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Posttraumatic Stress Disorder in Courtroom: Insanity Defence
American Journal of Applied Psychology
Volume 6, Issue 2, March 2017, Pages: 22-30
Received: Apr. 1, 2017; Accepted: Apr. 12, 2017; Published: Apr. 28, 2017
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Vito Zepinic, Psych Clinic, London, UK
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Since the Posttraumatic Stress Disorder (PTSD) has been recognised as an independent mental disorder [1] this disorder became leading disorder present in the courtroom. The definition of the psychological trauma and stressor-related disorders have had many changes in order to clarify diagnostic criterion of the disorder related to the exposure to traumatic or stressful event. However, as psychological distress following exposure to the traumatic event or stressful event is quite variable and, for the past more than three decades, the clinicians tried to establish the most reliable assessment and treatment techniques for PTSD. At the same time, the law faces its own dilemma about this disorder in particular when serious clinical case is charged for the offence. To both the medicine and the law it is clear that many individuals who have been exposed to the traumatic or stressful event exhibit a phenotype in which the most prominent clinical characteristics are anhedonic and dysphoric symptoms, externalizing anger and rage, dissociative symptoms, and relationship changes [2]. Subsequently, PTSD made its way into the courtroom as the outcomes of criminal defences for both violent and non-violent crime.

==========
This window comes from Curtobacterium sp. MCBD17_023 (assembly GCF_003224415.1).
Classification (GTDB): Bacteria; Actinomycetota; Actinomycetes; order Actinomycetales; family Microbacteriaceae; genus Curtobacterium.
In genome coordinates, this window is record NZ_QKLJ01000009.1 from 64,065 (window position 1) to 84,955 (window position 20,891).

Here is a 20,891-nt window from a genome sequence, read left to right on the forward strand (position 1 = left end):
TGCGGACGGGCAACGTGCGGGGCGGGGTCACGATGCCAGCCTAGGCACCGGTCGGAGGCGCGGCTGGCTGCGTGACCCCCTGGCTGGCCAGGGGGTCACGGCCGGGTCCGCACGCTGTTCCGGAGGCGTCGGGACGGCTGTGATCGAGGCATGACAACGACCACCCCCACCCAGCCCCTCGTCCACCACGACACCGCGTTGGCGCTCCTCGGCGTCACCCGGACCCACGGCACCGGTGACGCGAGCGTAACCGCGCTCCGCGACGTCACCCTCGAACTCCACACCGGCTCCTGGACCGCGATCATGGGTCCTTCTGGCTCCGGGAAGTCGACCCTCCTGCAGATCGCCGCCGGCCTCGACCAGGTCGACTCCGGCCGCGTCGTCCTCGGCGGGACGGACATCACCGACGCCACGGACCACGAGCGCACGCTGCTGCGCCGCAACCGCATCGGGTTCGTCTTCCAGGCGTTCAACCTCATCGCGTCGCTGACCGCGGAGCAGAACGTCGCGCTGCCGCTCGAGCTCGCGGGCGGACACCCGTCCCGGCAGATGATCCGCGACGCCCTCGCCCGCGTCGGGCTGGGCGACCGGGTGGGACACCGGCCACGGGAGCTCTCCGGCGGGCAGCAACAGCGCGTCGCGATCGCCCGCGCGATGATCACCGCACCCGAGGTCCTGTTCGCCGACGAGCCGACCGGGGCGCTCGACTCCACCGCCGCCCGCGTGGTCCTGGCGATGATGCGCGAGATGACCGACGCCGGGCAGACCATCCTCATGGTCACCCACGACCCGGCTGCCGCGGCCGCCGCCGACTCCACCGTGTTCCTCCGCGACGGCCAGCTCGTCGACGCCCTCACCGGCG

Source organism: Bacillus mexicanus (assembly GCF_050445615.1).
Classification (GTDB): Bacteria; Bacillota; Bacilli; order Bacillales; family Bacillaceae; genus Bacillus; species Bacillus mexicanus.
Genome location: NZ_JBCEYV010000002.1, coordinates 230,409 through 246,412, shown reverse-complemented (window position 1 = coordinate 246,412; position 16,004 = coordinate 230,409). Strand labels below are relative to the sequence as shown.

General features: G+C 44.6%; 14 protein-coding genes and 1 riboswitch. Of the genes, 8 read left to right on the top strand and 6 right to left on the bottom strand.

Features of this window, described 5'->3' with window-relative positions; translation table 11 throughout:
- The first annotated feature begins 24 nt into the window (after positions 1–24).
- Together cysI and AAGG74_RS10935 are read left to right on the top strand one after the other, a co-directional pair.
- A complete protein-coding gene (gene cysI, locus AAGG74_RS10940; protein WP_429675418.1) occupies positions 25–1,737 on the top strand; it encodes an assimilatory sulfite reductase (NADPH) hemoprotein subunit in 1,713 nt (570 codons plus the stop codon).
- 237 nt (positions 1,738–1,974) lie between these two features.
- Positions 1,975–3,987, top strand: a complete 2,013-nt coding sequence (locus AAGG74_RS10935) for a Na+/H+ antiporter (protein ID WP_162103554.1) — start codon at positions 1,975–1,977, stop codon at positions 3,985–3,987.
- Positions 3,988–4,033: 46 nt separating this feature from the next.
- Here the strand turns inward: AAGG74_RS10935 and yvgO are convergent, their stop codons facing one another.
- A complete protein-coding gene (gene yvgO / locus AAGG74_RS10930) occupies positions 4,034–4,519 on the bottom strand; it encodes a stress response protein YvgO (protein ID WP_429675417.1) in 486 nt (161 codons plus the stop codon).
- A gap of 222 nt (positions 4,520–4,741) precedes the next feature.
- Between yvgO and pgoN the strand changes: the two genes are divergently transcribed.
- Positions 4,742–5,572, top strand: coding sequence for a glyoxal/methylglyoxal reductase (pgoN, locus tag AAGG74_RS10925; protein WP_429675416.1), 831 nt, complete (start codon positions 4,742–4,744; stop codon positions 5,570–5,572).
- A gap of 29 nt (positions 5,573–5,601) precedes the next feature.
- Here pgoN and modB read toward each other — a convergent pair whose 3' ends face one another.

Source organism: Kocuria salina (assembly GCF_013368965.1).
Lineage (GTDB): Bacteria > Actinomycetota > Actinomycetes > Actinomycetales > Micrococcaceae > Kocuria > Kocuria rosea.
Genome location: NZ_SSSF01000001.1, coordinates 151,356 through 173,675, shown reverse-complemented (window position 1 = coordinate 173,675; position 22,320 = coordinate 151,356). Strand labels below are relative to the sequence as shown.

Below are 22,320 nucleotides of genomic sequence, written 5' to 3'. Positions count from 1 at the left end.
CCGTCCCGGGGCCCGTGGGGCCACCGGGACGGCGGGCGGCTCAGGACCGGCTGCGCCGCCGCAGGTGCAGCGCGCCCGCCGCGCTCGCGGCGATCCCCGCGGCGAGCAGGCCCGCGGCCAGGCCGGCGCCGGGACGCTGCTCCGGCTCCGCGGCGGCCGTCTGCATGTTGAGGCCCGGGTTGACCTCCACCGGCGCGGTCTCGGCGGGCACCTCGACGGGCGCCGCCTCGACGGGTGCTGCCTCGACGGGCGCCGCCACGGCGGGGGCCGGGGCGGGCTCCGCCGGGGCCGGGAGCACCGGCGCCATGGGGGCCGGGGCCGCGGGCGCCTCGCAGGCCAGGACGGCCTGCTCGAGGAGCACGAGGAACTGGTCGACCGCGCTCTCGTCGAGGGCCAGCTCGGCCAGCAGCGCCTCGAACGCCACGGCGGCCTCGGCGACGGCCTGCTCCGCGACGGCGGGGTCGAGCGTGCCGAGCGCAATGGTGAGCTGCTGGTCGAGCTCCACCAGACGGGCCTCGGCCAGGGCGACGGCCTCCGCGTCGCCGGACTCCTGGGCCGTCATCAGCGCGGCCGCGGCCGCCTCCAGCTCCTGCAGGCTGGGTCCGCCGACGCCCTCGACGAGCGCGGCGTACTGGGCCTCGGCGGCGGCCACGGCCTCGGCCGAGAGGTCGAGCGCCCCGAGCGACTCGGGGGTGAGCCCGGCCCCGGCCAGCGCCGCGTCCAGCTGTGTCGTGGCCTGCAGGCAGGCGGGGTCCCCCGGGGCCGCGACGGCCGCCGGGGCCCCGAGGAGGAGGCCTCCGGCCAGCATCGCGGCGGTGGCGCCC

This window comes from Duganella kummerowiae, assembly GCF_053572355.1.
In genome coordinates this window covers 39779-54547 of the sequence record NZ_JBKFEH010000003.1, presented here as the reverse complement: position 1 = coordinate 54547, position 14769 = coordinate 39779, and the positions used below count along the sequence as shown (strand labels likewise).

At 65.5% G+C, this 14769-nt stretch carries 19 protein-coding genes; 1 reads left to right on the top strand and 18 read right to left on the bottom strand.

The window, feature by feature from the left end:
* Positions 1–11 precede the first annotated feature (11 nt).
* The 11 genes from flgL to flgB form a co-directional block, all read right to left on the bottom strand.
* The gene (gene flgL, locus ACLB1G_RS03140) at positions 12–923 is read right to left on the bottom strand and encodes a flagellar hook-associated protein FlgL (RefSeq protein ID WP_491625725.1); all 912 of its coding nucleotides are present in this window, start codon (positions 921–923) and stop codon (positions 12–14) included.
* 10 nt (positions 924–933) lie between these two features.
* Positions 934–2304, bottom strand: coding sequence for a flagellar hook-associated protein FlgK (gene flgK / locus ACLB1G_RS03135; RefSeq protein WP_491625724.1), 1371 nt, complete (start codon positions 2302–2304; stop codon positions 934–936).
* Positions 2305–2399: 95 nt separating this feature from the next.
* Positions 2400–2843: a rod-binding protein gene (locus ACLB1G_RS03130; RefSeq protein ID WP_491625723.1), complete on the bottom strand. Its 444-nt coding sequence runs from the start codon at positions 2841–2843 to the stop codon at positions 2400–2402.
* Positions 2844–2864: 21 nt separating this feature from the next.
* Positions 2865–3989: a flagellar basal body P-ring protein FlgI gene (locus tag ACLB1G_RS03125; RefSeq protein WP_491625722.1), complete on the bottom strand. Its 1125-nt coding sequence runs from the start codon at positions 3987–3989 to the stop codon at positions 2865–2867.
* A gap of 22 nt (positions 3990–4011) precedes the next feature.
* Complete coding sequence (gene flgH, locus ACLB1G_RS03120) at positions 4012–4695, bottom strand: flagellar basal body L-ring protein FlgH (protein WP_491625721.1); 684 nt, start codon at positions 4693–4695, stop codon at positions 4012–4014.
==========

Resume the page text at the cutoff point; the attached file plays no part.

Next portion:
Mental Disorders, PTSD, Disorganised Self, Dissociation, Insanity Defence
To cite this article
Vito Zepinic, Posttraumatic Stress Disorder in Courtroom: Insanity Defence, American Journal of Applied Psychology. Vol. 6, No. 2, 2017, pp. 22-30. doi: 10.11648/j.ajap.20170602.12
Copyright © 2017 Authors retain the copyright of this article.
This article is an open access article distributed under the Creative Commons Attribution License ( which permits unrestricted use, distribution, and reproduction in any medium, provided the original work is properly cited.
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